David Cameron's father Ian dies in hospital

David Cameron describes his relationship with his father in March 2010 - Trevor McDonald Meets David Cameron, ITV1

Related Stories

Prime Minister David Cameron's father Ian has died after suffering a stroke and heart complications while on holiday in France.

Mr Cameron missed the weekly prime minister's questions to fly to be with his father in hospital.

Downing Street said his father died shortly after the PM arrived at the hospital in the South of France.

He told ITV in March his father was a "huge hero figure for me" who had a great sense of optimism.

It is understood the prime minister will remain in France overnight.

Mr Cameron was told on Wednesday morning his father was seriously ill after suffering a stroke and heart complications. After talking to doctors at the hospital, the PM decided to fly to be with his father and mother Mary.

Close bond

Downing Street said French President Nicolas Sarkozy had arranged a helicopter to take Mr Cameron to the hospital so he could see his father.

Sources told the Press Association he was "incredibly grateful" as he may not otherwise have been able to get there in time and was "relieved" to have been at his bedside.

Correspondent's view

To David Cameron his father was a hero, a man who never complained about his disability and a key inspiration behind the 'Big Society' theme that characterised the Conservative election campaign.

In a newspaper interview he reflected: "I've never really heard him whinge about anything."

After the election Ian Cameron said he always thought David had the capability to be prime minister, but added unlike his son, he was not a politician. He spent his professional life as a stockbroker, and sat on parish and church councils.

David Cameron said his father and mother - who worked as a magistrate - "wore their public service so lightly".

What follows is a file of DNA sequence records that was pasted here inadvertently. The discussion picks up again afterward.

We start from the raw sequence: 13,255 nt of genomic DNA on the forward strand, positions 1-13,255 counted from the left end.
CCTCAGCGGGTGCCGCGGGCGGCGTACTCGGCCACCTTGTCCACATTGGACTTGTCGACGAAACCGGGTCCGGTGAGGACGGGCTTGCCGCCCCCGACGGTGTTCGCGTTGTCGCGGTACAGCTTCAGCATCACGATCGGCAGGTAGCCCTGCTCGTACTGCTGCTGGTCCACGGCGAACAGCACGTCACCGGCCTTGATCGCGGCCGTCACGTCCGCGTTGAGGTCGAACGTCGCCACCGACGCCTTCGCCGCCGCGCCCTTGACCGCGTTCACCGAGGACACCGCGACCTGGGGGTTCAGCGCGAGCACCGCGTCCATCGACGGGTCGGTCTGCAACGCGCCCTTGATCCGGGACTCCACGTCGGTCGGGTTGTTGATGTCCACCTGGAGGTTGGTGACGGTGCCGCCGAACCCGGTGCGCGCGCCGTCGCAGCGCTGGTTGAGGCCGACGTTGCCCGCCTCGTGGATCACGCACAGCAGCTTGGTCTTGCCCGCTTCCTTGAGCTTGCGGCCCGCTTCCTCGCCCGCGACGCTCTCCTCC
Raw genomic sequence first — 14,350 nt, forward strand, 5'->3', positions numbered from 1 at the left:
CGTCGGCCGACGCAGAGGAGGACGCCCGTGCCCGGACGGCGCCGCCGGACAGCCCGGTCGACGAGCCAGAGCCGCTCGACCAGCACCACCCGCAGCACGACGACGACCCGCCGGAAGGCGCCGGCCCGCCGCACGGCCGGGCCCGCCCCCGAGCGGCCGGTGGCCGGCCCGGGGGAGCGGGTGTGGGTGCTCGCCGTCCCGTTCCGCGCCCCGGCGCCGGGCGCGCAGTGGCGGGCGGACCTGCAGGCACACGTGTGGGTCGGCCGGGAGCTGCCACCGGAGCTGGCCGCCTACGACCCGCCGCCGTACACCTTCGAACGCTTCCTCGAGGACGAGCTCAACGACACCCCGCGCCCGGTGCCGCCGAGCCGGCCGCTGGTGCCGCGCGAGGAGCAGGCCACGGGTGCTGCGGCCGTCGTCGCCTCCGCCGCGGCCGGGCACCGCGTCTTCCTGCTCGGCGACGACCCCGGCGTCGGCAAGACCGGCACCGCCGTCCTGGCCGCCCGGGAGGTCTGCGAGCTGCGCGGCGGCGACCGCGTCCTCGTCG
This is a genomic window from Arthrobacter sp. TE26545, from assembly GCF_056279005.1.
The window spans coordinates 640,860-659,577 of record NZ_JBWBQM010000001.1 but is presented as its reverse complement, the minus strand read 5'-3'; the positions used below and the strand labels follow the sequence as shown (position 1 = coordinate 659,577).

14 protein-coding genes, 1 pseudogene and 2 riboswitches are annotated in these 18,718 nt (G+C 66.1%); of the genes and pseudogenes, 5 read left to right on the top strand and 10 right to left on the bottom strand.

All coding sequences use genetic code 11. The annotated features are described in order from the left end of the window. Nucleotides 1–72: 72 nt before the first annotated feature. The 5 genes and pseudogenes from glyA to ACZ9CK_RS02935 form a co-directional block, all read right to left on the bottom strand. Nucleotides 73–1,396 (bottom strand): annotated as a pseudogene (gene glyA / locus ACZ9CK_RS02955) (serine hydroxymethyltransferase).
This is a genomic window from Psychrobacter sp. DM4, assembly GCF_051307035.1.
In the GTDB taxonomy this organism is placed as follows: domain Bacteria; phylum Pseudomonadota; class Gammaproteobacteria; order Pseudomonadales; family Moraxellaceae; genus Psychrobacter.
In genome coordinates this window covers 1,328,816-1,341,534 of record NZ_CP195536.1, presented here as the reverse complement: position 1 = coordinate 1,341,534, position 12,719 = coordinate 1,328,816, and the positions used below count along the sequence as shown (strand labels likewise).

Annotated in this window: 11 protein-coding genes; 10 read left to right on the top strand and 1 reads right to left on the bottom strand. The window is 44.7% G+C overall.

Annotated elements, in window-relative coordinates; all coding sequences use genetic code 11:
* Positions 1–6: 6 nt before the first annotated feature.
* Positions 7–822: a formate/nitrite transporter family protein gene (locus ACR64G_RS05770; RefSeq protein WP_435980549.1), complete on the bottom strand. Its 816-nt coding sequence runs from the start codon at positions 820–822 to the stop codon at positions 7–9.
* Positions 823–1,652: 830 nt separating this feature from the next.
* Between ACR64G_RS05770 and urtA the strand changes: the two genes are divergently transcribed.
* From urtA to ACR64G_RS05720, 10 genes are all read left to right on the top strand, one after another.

David Cameron said he almost gave up politics after his six-year-old son Ivan died last year. Last week the Camerons brought their new-born daughter Florence home to Downing Street. Ian Cameron did not see his grand-daughter before he died.

Deputy Prime Minister Nick Clegg, who stood in for Mr Cameron at the first PMQs after the summer recess, sent his thoughts and condolences to Mr Cameron's family and said he was glad the PM was "able to be at his father's side at the end".

Chancellor George Osborne told the BBC: "It's a very difficult day for David Cameron and his family.

"I know David was very, very close to his father, and his father hasn't been well over recent years, but he's always been a really strong presence I know in David's life, and I'm sure he'll be missed by David and missed by all of us who knew him."

BBC political correspondent Laura Kuenssberg said Mr Cameron had often spoken of the close bond between him and his parents, who lived in Peasemore, Berkshire.

Ian Cameron, 77, was born with both legs deformed, and endured repeated operations in an attempt to straighten them and ease his pain.

Despite his disability he forged a successful career as a stockbroker and is a former director of estate agent John D Wood.

The prime minister said before the general election that his father was a "glass half-full" person with a "sense of optimism".

He told ITV 1's Trevor McDonald: "My father is a huge hero figure for me, because he's an amazingly brave man....

"To have a disability in the 1930s and 1940s, a different age, was really tough, but he never let it affect him in any way. "

Giles Andreae, a friend of Mr Cameron's, told the BBC: "David adored his father and his mother. I think they both have a really seminal influence in the man he is now and in his politics actually."

Mr Cameron's wife Samantha gave birth to their fourth child, Florence, last month.

The couple's first child Ivan, who was born profoundly disabled and needed round the clock care, died in February 2009.

Mr Cameron's biographer James Hanning told the BBC family was "hugely important" to the prime minister: "They are a very strong family but they have been through it."

Labour leadership contender David Miliband said he was "very sorry" to hear the news: "My thoughts are with David and his family." A spokesman for Gordon Brown said the former prime minister had written to Mr Cameron to express his condolences.

More on This Story

Related Stories

More Politics stories

RSS

Features

BBC © 2014 The BBC is not responsible for the content of external sites. Read more.

This page is best viewed in an up-to-date web browser with style sheets (CSS) enabled. While you will be able to view the content of this page in your current browser, you will not be able to get the full visual experience. Please consider upgrading your browser software or enabling style sheets (CSS) if you are able to do so.